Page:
The oil companies are willing to help with reducing light pollution, Locke said.

“Once we proved we could make a drilling rig dark-sky compliant, we went out with Bill Wren, and I introduced him to a number of our oil and gas clients and explained to them this concern,” Locke said. “Once they became aware of the issues, they were willing and wanting to help fix the problem.”

The observatory is in the process of a $30 million upgrade to the Hobby-Eberly Telescope to study dark energy — an unknown force accelerating the expansion of the universe — but light pollution might thwart its efforts. Astronomy senior research scientist Matthew Shetrone said despite the telescope upgrade, light pollution might inhibit astronomers’ ability to study dark energy.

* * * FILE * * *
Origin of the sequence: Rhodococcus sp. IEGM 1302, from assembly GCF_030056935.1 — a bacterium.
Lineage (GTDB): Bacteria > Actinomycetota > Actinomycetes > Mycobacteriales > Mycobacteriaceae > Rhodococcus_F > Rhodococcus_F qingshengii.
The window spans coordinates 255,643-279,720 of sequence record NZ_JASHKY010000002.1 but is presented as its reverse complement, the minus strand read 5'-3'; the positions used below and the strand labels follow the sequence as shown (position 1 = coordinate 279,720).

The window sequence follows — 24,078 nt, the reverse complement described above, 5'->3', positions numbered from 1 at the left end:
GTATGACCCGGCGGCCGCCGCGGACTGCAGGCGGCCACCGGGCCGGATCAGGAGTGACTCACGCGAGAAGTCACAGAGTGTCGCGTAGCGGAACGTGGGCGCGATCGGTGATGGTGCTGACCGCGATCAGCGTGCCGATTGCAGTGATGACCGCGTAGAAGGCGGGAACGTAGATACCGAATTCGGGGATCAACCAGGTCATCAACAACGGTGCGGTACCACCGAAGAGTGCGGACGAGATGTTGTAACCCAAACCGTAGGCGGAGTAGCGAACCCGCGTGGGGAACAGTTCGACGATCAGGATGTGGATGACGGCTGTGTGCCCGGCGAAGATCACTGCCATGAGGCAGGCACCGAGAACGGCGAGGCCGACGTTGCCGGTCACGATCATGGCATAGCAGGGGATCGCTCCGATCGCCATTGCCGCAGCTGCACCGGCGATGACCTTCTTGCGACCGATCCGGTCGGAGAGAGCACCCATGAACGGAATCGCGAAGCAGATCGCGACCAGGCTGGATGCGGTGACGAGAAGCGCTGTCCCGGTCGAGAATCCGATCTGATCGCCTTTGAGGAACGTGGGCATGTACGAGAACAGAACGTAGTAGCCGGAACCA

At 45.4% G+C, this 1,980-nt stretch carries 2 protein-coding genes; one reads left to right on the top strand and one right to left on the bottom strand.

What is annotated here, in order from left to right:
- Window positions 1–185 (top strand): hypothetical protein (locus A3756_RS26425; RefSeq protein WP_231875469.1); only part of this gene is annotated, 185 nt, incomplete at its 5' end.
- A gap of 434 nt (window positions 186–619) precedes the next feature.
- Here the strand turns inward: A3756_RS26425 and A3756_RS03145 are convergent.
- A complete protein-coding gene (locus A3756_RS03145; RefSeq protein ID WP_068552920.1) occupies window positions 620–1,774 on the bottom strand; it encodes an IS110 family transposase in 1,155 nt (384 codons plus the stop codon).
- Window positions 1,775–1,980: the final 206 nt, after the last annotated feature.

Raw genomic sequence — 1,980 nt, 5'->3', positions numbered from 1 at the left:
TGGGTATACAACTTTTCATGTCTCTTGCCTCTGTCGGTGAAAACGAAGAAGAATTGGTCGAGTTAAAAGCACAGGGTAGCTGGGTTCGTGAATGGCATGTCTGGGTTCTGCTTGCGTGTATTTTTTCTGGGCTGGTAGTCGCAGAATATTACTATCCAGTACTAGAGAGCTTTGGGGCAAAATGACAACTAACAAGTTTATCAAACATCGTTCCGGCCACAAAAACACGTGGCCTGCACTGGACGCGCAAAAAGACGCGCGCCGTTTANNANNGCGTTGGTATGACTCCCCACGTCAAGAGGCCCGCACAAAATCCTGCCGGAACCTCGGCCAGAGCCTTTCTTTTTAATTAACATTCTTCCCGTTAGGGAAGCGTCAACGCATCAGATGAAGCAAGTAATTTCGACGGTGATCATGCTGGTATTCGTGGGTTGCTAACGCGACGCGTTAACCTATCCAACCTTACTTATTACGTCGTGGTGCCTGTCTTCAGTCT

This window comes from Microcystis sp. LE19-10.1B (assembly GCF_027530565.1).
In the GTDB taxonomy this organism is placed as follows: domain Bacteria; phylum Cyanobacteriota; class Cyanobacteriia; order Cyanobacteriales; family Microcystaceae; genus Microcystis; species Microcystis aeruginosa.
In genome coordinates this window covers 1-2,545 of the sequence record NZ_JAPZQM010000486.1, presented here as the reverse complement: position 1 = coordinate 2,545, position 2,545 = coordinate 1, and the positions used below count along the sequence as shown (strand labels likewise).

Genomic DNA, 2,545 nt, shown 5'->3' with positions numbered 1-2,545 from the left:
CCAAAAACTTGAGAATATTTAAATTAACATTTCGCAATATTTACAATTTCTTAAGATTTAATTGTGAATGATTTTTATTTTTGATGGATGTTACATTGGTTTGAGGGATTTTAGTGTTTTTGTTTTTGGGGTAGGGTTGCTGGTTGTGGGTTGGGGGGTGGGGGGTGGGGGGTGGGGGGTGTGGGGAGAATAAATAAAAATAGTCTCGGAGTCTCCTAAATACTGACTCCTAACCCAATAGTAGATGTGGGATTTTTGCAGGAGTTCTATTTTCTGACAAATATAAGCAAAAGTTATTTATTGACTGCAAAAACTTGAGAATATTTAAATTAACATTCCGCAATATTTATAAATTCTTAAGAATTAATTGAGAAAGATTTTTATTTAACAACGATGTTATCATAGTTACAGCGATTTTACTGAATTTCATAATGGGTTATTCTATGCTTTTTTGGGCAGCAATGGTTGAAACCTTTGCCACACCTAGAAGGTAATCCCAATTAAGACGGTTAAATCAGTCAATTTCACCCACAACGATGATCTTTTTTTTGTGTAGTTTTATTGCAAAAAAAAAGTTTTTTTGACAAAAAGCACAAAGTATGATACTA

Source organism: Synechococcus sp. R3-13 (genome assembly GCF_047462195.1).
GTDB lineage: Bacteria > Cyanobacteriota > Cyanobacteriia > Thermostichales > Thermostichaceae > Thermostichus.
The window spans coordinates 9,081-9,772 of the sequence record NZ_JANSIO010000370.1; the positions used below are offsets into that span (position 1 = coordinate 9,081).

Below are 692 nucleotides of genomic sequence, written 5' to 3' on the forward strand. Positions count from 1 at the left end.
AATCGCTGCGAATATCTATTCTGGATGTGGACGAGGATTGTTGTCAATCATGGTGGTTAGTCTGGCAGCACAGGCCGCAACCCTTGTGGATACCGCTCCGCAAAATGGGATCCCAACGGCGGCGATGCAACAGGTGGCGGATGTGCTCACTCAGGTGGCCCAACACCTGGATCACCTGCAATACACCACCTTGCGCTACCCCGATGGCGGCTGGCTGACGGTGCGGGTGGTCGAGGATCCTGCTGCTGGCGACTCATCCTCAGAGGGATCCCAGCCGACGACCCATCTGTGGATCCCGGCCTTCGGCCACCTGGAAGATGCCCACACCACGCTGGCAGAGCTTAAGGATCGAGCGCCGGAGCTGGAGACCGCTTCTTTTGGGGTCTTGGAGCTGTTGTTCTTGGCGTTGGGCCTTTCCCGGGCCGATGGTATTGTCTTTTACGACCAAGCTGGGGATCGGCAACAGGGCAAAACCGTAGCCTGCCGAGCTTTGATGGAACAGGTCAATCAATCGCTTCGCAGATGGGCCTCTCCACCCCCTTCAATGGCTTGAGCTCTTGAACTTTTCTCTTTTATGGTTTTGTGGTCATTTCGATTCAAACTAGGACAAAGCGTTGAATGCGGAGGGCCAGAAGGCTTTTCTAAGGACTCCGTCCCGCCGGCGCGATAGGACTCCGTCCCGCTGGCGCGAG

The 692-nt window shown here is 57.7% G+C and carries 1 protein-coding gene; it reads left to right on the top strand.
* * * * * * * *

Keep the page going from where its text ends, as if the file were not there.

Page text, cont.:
“In order to study dark energy, we need to be able to detect galaxies so faint they can not be detected from imaging from the ground,” Shetrone said. “We will be using spectrography. There may be 30 photons we detect from that very, very distant galaxy, maybe 30 billion light years away. … So if we have a brighter sky because of light pollution, that adds noise to the 30 photons we want to collect from a distant galaxy and can get washed out.”

An oil field that caught on fire in Heglig, Sudan on Sunday. An official says Sudanese jets bombed three areas in South Sudan's Unity State, including a major oil field. Antonov bombers accompanied by MiG 29 jets bombed the town of Abiemnom in Unity State and the Unity State oil field.

Photo Credit: The Associated Press